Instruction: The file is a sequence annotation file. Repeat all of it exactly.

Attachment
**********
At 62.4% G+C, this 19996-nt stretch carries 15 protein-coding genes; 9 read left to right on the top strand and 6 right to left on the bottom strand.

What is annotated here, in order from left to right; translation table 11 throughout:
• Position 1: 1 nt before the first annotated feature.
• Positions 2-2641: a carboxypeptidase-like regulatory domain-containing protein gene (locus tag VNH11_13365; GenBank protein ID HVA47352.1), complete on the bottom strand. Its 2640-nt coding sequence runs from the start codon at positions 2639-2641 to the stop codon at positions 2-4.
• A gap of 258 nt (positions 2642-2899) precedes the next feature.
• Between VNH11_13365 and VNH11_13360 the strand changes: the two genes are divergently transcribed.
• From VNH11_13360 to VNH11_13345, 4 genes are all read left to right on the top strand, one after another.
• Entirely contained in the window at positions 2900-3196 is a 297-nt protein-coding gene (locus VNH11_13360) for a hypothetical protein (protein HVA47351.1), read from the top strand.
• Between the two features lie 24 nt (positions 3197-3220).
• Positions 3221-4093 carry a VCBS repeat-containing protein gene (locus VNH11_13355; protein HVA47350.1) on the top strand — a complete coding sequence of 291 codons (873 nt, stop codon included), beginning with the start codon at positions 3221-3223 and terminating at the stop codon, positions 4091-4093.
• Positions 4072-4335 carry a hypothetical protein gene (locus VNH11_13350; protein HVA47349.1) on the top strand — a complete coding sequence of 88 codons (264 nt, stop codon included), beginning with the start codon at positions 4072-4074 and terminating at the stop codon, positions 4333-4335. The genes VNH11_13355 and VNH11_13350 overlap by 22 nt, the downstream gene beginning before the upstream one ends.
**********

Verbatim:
At 62.4% G+C, this 19996-nt stretch carries 15 protein-coding genes; 9 read left to right on the top strand and 6 right to left on the bottom strand.

What is annotated here, in order from left to right; translation table 11 throughout:
• Position 1: 1 nt before the first annotated feature.
• Positions 2-2641: a carboxypeptidase-like regulatory domain-containing protein gene (locus tag VNH11_13365; GenBank protein ID HVA47352.1), complete on the bottom strand. Its 2640-nt coding sequence runs from the start codon at positions 2639-2641 to the stop codon at positions 2-4.
• A gap of 258 nt (positions 2642-2899) precedes the next feature.
• Between VNH11_13365 and VNH11_13360 the strand changes: the two genes are divergently transcribed.
• From VNH11_13360 to VNH11_13345, 4 genes are all read left to right on the top strand, one after another.
• Entirely contained in the window at positions 2900-3196 is a 297-nt protein-coding gene (locus VNH11_13360) for a hypothetical protein (protein HVA47351.1), read from the top strand.
• Between the two features lie 24 nt (positions 3197-3220).
• Positions 3221-4093 carry a VCBS repeat-containing protein gene (locus VNH11_13355; protein HVA47350.1) on the top strand — a complete coding sequence of 291 codons (873 nt, stop codon included), beginning with the start codon at positions 3221-3223 and terminating at the stop codon, positions 4091-4093.
• Positions 4072-4335 carry a hypothetical protein gene (locus VNH11_13350; protein HVA47349.1) on the top strand — a complete coding sequence of 88 codons (264 nt, stop codon included), beginning with the start codon at positions 4072-4074 and terminating at the stop codon, positions 4333-4335. The genes VNH11_13355 and VNH11_13350 overlap by 22 nt, the downstream gene beginning before the upstream one ends.